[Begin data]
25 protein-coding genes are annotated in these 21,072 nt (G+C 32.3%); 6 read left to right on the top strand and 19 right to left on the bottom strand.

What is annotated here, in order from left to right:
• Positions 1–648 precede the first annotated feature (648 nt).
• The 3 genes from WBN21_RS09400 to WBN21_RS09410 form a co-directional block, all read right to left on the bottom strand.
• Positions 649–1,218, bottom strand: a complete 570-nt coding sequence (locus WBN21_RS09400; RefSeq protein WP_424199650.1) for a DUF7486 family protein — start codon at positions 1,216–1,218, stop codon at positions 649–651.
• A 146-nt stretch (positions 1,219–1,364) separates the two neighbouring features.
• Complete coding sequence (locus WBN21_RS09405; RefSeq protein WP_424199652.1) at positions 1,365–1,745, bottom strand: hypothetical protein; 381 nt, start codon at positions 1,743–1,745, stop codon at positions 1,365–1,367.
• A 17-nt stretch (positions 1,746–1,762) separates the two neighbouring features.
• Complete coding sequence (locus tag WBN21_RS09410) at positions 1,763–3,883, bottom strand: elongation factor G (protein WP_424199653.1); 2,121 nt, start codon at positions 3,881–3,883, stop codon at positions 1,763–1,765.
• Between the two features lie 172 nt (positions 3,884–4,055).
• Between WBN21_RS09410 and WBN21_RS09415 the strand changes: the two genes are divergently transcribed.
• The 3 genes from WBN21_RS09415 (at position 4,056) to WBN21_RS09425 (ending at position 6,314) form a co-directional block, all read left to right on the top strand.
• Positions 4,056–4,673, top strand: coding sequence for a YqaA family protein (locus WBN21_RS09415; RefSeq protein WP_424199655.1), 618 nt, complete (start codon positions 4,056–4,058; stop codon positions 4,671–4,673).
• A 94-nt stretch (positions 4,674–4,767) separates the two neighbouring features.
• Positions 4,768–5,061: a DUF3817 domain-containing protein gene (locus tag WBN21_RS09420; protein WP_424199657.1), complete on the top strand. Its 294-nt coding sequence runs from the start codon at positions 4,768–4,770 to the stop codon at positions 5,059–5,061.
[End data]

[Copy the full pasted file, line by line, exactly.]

25 protein-coding genes are annotated in these 21,072 nt (G+C 32.3%); 6 read left to right on the top strand and 19 right to left on the bottom strand.

What is annotated here, in order from left to right:
• Positions 1–648 precede the first annotated feature (648 nt).
• The 3 genes from WBN21_RS09400 to WBN21_RS09410 form a co-directional block, all read right to left on the bottom strand.
• Positions 649–1,218, bottom strand: a complete 570-nt coding sequence (locus WBN21_RS09400; RefSeq protein WP_424199650.1) for a DUF7486 family protein — start codon at positions 1,216–1,218, stop codon at positions 649–651.
• A 146-nt stretch (positions 1,219–1,364) separates the two neighbouring features.
• Complete coding sequence (locus WBN21_RS09405; RefSeq protein WP_424199652.1) at positions 1,365–1,745, bottom strand: hypothetical protein; 381 nt, start codon at positions 1,743–1,745, stop codon at positions 1,365–1,367.
• A 17-nt stretch (positions 1,746–1,762) separates the two neighbouring features.
• Complete coding sequence (locus tag WBN21_RS09410) at positions 1,763–3,883, bottom strand: elongation factor G (protein WP_424199653.1); 2,121 nt, start codon at positions 3,881–3,883, stop codon at positions 1,763–1,765.
• Between the two features lie 172 nt (positions 3,884–4,055).
• Between WBN21_RS09410 and WBN21_RS09415 the strand changes: the two genes are divergently transcribed.
• The 3 genes from WBN21_RS09415 (at position 4,056) to WBN21_RS09425 (ending at position 6,314) form a co-directional block, all read left to right on the top strand.
• Positions 4,056–4,673, top strand: coding sequence for a YqaA family protein (locus WBN21_RS09415; RefSeq protein WP_424199655.1), 618 nt, complete (start codon positions 4,056–4,058; stop codon positions 4,671–4,673).
• A 94-nt stretch (positions 4,674–4,767) separates the two neighbouring features.
• Positions 4,768–5,061: a DUF3817 domain-containing protein gene (locus tag WBN21_RS09420; protein WP_424199657.1), complete on the top strand. Its 294-nt coding sequence runs from the start codon at positions 4,768–4,770 to the stop codon at positions 5,059–5,061.